This includes nicotine gum, patches, lozenges, mouth spray, and inhalers. You can buy gum, patches, mouth spray, and inhalers without a prescription.
This prescription medicine helps withdrawal symptoms and cravings. It also reduces the pleasure you get from nicotine.
This prescription medicine reduces withdrawal symptoms and cravings.
You won't have to take medicines forever—just for as long as it takes to help you quit. They increase your chances of quitting even if medicine is the only treatment you use to quit. Your chances are even better when you combine medicine and other quit strategies, such as counselling.
Your employer or health plan may help pay for medicines or for a quit-tobacco program.
It's not easy to quit. Nicotine is addicting. Your body craves it.
So when you try to stop smoking or using other nicotine products, you go through nicotine withdrawal. You may feel cranky and anxious. It can also be hard to sleep.
You're not the only one. Most people feel bad when they try to quit. The hardest part is not reaching for a smoke or other nicotine product.
Symptoms of nicotine withdrawal are at their worst during the first couple of days or so after you quit. They may last a few weeks or longer.
You can help yourself through this time by planning ahead for how you will manage your cravings and withdrawal. You'll want to:
One important part of quitting tobacco is getting help from people around you. This may include:
Most people who quit try many times before they quit for good. So if you slip and use a little tobacco, don't give up. Talk to someone who has quit or to a counsellor to get ideas on what to do. A slip could turn into regular use (relapse), so it's important to do something different soon. If you are taking medicine or using nicotine replacement, keep doing so. And consider adding a new treatment, like one-on-one counselling.
If you relapse, don't feel bad about yourself. A relapse is just a sign that you need to try a different approach.
If you tried to quit without medicines or a program, think about trying them next time. Medicines and nicotine replacement (such as gum, patches, or lozenges) can help you succeed in quitting tobacco. If you smoke, they can greatly increase your chances of success. And using both medicines and counselling is even more effective.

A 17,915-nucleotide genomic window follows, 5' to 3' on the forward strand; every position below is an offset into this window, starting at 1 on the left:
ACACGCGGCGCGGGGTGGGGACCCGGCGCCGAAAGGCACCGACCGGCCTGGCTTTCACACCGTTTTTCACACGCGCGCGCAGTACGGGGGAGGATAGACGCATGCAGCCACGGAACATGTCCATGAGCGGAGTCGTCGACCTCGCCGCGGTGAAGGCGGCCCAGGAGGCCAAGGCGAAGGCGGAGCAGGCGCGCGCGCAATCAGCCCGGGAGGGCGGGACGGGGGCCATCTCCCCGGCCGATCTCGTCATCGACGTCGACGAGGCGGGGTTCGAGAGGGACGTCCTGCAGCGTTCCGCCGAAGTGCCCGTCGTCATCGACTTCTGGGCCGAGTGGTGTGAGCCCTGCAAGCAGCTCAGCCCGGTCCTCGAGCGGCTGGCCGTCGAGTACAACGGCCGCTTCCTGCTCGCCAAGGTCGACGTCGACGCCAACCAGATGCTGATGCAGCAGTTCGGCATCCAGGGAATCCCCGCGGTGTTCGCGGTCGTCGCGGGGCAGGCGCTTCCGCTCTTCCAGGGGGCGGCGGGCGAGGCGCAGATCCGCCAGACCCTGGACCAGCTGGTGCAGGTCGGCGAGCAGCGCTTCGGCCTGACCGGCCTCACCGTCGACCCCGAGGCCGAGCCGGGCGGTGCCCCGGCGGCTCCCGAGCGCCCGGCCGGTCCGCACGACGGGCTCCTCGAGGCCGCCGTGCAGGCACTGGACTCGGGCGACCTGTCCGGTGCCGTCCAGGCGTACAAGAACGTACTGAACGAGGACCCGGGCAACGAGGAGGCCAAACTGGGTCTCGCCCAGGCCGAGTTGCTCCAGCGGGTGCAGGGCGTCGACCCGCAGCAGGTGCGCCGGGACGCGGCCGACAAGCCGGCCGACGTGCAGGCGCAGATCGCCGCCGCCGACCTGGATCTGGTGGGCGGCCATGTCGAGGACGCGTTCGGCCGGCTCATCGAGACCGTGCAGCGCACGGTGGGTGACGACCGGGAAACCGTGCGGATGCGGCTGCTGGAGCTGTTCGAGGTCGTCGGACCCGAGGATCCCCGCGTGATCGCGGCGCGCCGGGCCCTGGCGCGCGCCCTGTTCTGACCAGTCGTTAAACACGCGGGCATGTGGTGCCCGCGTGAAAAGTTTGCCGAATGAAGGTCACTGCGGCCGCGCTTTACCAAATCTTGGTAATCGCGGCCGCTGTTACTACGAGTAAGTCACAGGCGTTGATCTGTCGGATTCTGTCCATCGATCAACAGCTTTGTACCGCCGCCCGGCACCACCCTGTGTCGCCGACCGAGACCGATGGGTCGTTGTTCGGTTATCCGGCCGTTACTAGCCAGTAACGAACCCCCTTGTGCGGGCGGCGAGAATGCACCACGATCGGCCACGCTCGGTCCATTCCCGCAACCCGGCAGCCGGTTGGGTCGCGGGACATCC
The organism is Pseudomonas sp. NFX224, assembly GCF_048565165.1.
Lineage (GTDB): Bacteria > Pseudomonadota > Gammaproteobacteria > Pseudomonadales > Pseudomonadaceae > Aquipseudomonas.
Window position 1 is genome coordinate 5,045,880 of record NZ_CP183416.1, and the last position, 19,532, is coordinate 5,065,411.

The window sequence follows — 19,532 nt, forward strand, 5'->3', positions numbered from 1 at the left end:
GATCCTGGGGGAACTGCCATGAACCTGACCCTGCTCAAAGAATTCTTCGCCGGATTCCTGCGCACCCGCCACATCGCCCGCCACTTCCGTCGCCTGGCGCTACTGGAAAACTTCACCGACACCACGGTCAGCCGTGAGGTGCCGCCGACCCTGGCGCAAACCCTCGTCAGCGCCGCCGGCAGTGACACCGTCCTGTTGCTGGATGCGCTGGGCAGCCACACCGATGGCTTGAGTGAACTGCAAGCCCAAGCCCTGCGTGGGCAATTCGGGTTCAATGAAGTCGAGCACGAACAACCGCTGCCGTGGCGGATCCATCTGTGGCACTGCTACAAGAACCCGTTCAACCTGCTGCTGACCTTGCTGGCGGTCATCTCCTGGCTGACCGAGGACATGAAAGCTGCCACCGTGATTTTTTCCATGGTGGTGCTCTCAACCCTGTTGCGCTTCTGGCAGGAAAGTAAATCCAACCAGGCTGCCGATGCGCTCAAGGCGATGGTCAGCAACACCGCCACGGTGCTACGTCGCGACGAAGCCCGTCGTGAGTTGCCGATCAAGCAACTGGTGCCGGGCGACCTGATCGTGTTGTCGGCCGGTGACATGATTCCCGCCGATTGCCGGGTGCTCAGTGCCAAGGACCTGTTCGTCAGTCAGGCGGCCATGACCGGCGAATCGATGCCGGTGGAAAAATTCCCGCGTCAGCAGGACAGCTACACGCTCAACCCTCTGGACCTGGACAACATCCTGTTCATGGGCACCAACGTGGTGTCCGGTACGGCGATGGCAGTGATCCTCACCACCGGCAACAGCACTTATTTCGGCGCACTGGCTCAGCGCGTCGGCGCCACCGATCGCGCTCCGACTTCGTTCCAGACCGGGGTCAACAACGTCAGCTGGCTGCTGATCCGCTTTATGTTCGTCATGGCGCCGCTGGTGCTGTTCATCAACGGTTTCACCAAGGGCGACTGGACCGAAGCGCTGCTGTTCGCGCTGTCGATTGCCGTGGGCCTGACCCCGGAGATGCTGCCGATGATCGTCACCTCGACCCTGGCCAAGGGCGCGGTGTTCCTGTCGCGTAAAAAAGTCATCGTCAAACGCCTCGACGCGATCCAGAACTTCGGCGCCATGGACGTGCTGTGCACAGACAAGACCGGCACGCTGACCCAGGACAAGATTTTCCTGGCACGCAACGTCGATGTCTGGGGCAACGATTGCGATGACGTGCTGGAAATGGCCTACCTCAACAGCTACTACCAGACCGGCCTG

To get back on track:
To quit using tobacco, you have to learn how to deal with your cravings and temptations. But staying tobacco-free involves learning how to think and act like someone who doesn't use tobacco.
Many people who are able to make it through those first tough weeks without tobacco run into trouble about 3 to 4 weeks after they quit. Surprisingly, this is just about the time when physical cravings have stopped. And yet—people often go back to using tobacco.
Why does this happen? Some researchers found that staying tobacco-free may depend on how well you have been able to start seeing yourself as a person who doesn't use tobacco.
To help you make this change, think about spending time with other people who don't use tobacco. You could start going to an exercise class or a healthy-cooking class. Try any other activity that doesn't fit with your old view of yourself as a tobacco user.
You'll be able to enjoy and value a tobacco-free lifestyle when you:
Tobacco and other nicotine products are harmful and are not risk-free alternatives to cigarettes. They're addictive. They can cause serious health problems.
Vaping products contain chemicals that can be harmful and addictive. A deadly lung injury may be caused by vaping or using vaping products with THC (a chemical in cannabis) or other additives. Liquid nicotine can be poisonous if swallowed or spilled on the skin. Keep it out of children's reach. Vaping devices can also cause injury from explosions or burns.
Adaptation Date: 9/6/2023
Adapted By: Alberta Health Services
Adaptation Reviewed By: Alberta Health Services